For many, the death of Muammar Gaddafi will confirm the end of an era. But for Safia, the woman who says the dictator raped her for five years, the shadow of the colonel will haunt her forever.
"Gaddafi destroyed my life." Are some of the first words Safia, 22, first blurted out when she spoke to a correspondent in Tripoli, working for the French newspaper Le Monde.
"I wish he were not dead so he could be tried by an international court," she said.
Safia says she felt a mixture of feelings when she saw images of the leader's lifeless body, ranging from happiness to anger. "I wanted to ask him why he did all that to me, why he raped me, beat me, drugged me, insulted me." She also wanted to ask him, "Why did you steal my life?"
Telling her ordeal, Safia described how her life changed a few years after her family had moved to Sirte, Gaddafi's hometown.
"There I was chosen by the manager of the institute where I was studying to hand a bunch of flowers to Gaddafi, who was going to pay us a visit."
Safia said she was proud to be chosen as she admired the leader.
"When I gave him the flowers, he smiled at me and patted my hair and shoulder in what I later understood was a sign to his personal guards."
The smile, she later realized, meant "I want this girl for me." She says the next day, three of Gaddafi's female bodyguards, who had been present when she met him, arrived at her parents' house to say the leader wanted to see her to give her a gift.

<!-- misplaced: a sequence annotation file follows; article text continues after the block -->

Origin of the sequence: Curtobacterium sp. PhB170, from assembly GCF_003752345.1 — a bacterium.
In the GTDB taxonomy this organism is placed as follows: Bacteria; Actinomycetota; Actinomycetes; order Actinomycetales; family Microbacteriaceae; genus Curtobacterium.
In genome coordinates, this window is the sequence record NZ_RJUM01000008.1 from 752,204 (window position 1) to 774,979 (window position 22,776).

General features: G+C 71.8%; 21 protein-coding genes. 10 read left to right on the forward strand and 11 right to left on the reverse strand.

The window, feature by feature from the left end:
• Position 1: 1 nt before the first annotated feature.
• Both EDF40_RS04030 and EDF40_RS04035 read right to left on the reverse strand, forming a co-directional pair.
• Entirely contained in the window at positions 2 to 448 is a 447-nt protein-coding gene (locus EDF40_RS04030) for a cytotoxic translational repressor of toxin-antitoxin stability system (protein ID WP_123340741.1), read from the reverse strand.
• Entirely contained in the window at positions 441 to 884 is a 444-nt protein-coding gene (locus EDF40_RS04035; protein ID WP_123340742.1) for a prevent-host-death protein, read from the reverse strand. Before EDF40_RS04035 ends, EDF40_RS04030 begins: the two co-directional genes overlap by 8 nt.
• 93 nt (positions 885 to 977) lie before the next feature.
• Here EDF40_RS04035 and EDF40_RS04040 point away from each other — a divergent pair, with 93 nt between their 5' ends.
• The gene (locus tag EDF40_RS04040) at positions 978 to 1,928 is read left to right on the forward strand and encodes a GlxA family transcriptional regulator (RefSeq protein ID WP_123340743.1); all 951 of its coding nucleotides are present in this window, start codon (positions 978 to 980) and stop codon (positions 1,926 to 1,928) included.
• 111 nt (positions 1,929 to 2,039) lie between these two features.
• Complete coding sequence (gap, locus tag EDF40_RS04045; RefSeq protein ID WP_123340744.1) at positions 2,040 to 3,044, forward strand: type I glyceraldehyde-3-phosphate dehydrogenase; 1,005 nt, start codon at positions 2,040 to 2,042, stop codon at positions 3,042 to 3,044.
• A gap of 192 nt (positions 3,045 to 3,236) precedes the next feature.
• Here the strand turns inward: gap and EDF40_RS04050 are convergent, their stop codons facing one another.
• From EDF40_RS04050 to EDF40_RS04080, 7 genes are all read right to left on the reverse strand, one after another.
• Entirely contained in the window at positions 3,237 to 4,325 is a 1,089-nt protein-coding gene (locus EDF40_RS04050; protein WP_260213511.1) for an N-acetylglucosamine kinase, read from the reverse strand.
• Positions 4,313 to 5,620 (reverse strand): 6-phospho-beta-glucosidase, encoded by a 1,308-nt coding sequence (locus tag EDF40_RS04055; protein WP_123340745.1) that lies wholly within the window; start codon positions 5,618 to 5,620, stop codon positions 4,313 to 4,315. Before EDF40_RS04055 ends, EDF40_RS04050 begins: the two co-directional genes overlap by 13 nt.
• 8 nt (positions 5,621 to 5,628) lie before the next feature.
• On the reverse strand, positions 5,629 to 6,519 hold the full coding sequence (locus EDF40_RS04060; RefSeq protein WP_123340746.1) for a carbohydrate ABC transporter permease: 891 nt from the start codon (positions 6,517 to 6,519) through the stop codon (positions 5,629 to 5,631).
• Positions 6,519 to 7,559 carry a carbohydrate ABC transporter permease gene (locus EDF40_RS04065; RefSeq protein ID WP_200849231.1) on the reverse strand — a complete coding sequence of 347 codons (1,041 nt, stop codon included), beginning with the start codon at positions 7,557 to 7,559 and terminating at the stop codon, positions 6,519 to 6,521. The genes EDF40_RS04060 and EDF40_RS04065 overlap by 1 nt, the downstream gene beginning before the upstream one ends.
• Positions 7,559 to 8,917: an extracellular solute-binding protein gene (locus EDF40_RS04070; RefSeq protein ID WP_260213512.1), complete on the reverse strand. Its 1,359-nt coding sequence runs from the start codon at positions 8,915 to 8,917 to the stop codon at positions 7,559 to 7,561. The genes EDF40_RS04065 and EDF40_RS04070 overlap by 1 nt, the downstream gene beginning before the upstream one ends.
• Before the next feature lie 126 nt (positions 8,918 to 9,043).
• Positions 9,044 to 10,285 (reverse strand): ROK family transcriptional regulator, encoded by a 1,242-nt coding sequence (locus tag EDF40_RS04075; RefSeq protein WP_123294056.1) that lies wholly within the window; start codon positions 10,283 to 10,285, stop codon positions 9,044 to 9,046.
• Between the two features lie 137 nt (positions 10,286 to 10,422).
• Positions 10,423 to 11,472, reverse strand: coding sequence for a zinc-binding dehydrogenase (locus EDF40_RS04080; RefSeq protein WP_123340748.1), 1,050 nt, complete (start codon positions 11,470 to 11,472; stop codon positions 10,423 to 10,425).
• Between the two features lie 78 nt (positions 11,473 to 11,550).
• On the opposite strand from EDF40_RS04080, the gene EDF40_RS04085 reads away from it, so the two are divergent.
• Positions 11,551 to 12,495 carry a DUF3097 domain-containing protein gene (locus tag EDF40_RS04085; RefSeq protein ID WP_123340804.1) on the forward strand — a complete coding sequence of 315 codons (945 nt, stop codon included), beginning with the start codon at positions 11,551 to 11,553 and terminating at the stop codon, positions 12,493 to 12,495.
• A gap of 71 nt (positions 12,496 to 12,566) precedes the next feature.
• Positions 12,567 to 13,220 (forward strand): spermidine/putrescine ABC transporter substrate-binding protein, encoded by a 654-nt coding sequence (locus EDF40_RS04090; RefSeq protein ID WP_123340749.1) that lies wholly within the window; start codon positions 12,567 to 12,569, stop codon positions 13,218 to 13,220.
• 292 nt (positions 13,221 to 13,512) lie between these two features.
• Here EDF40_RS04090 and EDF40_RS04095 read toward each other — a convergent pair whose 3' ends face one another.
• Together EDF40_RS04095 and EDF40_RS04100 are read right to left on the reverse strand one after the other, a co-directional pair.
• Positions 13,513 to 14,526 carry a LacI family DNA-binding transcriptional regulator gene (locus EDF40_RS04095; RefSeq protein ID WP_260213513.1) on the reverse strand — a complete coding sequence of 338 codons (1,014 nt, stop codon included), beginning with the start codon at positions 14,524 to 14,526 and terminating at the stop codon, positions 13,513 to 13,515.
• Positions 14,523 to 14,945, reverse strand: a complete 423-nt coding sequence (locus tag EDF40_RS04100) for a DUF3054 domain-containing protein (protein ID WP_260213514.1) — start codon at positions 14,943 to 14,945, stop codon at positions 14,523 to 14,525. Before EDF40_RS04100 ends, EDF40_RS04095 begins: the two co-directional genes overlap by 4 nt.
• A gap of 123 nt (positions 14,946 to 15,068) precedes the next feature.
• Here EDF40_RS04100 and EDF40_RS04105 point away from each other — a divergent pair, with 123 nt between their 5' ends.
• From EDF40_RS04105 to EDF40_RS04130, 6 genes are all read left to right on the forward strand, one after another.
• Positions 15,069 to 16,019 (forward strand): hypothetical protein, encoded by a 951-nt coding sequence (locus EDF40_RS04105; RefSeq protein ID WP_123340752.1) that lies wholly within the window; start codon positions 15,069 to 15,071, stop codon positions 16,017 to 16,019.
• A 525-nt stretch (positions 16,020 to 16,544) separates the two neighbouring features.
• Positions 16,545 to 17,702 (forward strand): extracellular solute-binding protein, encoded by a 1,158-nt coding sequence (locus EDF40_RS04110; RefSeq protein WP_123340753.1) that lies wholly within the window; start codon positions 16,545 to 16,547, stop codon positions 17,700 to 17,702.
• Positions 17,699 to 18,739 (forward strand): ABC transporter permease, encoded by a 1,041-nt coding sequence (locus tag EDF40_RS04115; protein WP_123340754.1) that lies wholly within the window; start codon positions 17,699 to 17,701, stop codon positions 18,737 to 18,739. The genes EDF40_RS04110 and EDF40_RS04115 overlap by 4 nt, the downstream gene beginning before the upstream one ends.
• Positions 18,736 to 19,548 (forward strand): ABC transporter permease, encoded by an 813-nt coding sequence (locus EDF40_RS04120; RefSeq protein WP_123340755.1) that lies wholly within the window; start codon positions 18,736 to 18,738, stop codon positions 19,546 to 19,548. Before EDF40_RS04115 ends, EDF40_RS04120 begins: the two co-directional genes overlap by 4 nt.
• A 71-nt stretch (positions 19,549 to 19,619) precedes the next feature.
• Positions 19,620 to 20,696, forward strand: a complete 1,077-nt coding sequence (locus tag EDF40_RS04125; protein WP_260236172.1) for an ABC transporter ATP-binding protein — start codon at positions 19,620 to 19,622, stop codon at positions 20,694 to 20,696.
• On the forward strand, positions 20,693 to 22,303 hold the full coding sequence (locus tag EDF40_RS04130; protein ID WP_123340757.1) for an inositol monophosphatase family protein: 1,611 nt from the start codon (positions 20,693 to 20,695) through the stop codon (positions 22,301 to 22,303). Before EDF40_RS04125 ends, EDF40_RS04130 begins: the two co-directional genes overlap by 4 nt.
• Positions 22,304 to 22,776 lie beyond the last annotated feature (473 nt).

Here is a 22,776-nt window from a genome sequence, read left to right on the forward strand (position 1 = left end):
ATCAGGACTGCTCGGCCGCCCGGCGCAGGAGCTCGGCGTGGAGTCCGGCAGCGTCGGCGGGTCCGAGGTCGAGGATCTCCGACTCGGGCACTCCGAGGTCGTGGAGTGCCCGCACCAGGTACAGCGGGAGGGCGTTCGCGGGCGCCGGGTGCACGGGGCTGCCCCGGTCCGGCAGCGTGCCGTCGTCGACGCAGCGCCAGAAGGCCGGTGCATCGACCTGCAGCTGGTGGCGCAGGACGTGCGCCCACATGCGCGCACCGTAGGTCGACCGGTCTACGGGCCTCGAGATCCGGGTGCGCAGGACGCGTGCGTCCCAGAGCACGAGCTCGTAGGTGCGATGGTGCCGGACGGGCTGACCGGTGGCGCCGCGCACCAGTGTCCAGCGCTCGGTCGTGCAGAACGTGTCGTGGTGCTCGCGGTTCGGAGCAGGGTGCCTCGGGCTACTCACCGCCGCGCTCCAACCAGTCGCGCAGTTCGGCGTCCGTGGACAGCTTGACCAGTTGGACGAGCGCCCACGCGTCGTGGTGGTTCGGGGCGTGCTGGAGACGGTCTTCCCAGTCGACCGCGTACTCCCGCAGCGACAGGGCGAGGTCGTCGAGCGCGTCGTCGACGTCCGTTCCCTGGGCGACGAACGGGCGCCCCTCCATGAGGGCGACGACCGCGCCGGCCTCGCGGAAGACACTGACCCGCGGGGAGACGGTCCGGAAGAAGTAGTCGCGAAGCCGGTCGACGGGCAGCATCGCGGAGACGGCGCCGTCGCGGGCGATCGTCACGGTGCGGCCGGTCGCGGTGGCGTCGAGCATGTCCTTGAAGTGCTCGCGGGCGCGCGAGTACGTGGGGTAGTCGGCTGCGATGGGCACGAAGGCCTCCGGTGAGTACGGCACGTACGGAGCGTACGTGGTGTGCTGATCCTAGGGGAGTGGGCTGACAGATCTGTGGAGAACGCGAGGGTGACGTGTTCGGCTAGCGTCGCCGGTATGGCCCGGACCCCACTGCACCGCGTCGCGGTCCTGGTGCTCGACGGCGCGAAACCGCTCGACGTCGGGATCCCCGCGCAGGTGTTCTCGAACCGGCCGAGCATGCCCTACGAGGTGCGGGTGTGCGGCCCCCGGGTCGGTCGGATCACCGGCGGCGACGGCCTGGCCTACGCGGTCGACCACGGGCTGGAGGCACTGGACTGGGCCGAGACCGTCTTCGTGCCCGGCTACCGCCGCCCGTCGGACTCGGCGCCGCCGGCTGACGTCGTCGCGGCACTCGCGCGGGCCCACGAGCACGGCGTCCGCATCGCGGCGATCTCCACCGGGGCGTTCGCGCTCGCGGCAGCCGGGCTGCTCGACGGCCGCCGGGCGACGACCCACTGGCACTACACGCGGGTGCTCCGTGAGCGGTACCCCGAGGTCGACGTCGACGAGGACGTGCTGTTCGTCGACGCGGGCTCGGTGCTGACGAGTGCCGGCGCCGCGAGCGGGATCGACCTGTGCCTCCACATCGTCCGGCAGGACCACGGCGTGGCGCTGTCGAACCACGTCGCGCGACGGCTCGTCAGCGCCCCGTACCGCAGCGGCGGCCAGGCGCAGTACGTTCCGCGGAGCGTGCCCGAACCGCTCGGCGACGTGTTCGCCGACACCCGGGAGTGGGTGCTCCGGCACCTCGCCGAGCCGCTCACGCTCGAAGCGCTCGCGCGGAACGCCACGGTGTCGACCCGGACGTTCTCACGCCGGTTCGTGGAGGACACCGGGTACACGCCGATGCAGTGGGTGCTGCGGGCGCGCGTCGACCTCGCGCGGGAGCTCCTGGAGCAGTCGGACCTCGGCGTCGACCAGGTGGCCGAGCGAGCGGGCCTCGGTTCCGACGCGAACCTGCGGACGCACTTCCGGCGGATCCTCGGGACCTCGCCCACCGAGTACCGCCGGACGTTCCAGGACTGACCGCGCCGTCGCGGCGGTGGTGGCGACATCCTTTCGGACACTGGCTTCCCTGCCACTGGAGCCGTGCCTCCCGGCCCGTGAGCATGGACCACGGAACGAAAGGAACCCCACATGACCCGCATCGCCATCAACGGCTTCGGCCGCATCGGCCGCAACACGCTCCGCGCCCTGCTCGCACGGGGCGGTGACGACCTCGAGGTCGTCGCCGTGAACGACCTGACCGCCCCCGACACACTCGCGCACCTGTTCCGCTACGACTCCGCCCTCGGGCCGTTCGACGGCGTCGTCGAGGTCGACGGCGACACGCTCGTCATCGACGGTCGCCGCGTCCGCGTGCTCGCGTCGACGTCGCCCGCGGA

"I was then taken in car to a desert spot where Gaddafi had erected his tent for hunting and relaxation."
After Safia arrived, Gaddafi asked about her family and social status.
He then told her he would tell her parents she should stay with him as she could have access to a much better life.
"After that, one of his female guards handed me clothes that were very revealing and started teaching me how to dance. I spent three whole nights dancing in the tent and after that Gaddafi bluntly told me that I would become his permanent mistress."
Safia was then moved to Gaddafi's main headquarters, Bab al-Azizia in Tripoli, where the leader started to rape her on a regular basis.
"He brutally raped me and for five whole years I was his sex slave," she said.
She said that when in Tripoli she shared a room with another Libyan girl, also a minor was taken from her family to act as Gaddafi's mistress.
According to her, a dozen girls have suffered the same fate to satisfy the colonel's "perverted sexual fantasies," adding that they were often dressed like his female bodyguards.
She also tells of orgies organised for African heads of state who visited the leader and claims supermodels from Africa and Europe, especially Italy and Belgium, were regularly recruited for such parties.
"Those women would leave with bags full of money, but he never gave any money to the Libyan girls he enslaved."
Safia says her family were aware of what she was going through but were too scared to say anything.
"They could have lost their lives had they said anything."
Her ordeal finally ended in 2009 after she says she escaped and fled to France. She was able to return to Libya only when the Gaddafi regime collapsed.
"Even though he is now dead, my family and I are still haunted by those horrible memories of rape and captivity."
She also said she is willing to testify in court but only if she can conceal her identity, saying she fears the consequences of revealing her identity in a society where women are too often seen as guilty.